Tale a look at the following video from the folks at Rapala to see the floating minnow in action with a little more insight on fishing methods…

Important Knots For Bass Anglers

Ever Feel Like You’re Missing That Special Fishing Knot?

How many times have you been out on a bass fishing trip facing a specific situation where a certain knot is required but couldn’t remember how to tie it?

I’m sure it has happened to each of us at some point and what happens?

We end up either running around asking everyone else how to tie the knot or improvise using a knot that is less than an ideal solution.

Even if you’ve been lucky enough to get your hands on a credit card size knot guide for your wallet, sometimes the little diagrams just don’t cut it!

Important Knots For Bass Anglers

Obviously the best way to avoid this situation is to re-learn how to tie the knot and keep practicing to commit it to memory.

Fortunately, today’s Internet provides numerous resources enabling us to access a variety of websites and other resources (videos, downloadable e-books, etc.) to help solve almost any problem.  This is definitely the case for our fishing knot problem and I would like to introduce you to a few of the resources I found particularly useful …

I was amazed to not only find numerous websites providing diagrams and written instructions but also websites with downloadable PDF files (e-books) and even videos.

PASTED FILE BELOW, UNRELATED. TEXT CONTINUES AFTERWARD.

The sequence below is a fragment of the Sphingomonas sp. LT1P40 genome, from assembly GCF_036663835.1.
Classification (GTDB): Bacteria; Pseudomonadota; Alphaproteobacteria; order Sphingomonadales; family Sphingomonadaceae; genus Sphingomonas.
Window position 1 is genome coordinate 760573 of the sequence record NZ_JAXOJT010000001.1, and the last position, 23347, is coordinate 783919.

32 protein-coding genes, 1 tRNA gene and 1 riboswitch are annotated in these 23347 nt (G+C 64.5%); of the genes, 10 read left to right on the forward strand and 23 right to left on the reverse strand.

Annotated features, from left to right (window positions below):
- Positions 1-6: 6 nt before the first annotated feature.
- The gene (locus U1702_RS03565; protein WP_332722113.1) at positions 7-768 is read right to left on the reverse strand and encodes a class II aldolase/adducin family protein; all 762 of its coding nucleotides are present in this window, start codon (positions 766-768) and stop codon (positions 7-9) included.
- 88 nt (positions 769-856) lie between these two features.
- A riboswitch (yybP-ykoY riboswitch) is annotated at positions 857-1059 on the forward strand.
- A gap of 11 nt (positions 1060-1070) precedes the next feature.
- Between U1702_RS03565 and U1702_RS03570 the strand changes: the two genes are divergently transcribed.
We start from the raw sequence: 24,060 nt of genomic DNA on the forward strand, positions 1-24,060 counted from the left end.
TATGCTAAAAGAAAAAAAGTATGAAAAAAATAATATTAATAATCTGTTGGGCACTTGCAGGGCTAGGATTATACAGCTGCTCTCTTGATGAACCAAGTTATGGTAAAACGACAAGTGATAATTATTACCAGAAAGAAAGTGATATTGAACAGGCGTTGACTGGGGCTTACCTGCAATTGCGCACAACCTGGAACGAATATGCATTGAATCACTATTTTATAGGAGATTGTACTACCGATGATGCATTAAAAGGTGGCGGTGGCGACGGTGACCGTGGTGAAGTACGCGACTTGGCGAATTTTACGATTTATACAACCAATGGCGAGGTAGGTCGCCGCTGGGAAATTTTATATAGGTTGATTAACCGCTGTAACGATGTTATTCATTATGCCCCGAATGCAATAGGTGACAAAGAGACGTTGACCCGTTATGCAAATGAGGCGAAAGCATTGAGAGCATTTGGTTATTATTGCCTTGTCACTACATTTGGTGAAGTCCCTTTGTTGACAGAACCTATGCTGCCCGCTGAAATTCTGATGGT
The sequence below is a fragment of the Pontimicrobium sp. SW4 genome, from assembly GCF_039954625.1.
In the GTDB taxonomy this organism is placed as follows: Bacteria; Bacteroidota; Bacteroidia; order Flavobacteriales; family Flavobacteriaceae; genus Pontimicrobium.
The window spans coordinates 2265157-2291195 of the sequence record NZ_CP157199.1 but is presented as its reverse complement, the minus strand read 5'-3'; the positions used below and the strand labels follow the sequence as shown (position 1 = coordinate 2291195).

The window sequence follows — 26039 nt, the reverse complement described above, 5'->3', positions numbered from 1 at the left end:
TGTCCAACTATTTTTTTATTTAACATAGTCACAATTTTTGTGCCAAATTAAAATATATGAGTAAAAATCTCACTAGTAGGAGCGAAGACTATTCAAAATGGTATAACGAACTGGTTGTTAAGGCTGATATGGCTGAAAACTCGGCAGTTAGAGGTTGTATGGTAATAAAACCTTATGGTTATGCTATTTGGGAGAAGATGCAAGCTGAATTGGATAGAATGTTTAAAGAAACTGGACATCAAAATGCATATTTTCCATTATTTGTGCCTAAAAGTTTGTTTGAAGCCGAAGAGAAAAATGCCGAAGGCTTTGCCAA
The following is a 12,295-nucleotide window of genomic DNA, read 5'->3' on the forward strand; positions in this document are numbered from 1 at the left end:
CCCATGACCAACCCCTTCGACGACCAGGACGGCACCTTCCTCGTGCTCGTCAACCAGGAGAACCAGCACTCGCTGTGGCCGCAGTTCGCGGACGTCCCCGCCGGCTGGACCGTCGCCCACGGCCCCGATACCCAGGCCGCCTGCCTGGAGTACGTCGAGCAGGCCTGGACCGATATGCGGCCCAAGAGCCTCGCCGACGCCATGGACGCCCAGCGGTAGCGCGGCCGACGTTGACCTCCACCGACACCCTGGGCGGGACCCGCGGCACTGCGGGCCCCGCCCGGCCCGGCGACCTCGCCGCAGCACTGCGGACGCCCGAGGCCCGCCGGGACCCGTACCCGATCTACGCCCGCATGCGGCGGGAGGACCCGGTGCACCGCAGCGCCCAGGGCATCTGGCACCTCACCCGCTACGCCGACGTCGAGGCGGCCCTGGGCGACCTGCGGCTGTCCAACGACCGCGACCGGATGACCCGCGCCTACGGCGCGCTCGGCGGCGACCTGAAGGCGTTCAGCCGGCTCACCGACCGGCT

The best part … I found all my favorite bass fishing knots on a cool website including the Albright, Improved Clinch, Palomar, Blood and Rapala knots.

Plus they were all in animated video …  How cool is that!!!!

Get Your Bass Fishing Knot Guidance Here!

Here is a video tour I created to guiding you through the website, different bass fishing knots (and why I use them) and how the site works …

As mentioned in the video, the link to the animated video site can be accessed directly by clicking below:

Grog’s Fishing Knots

I also created an archive file (Zip format) with two fishing knot e-books and another knot typing program to help you in your knot tying quest.

You can download the file directly by clicking on the link below:

Knot Tying E-books Download

Get More Help Here!

If you find these resources helpful, remember to sign-up for my “Seasonal Bass Fishing” e-report and newsletter series by entering your name and email address into the contact form on the top of the sidebar.

Santone Lures for Your Favorite Lake

Santone Lures of Mt. Pleasant TX is a company producing a wide array of great baits for the bass anglers fishing your favorite lake!

Santone Lures Give-Away

Santone uses nothing but the best materials combined with high quality workmanship when manufacturing a full line of spinnerbaits, buzzbaits, jigs and other tackle every bass fisherman needs!

Take a few moments to watch the following video and see what we mean :)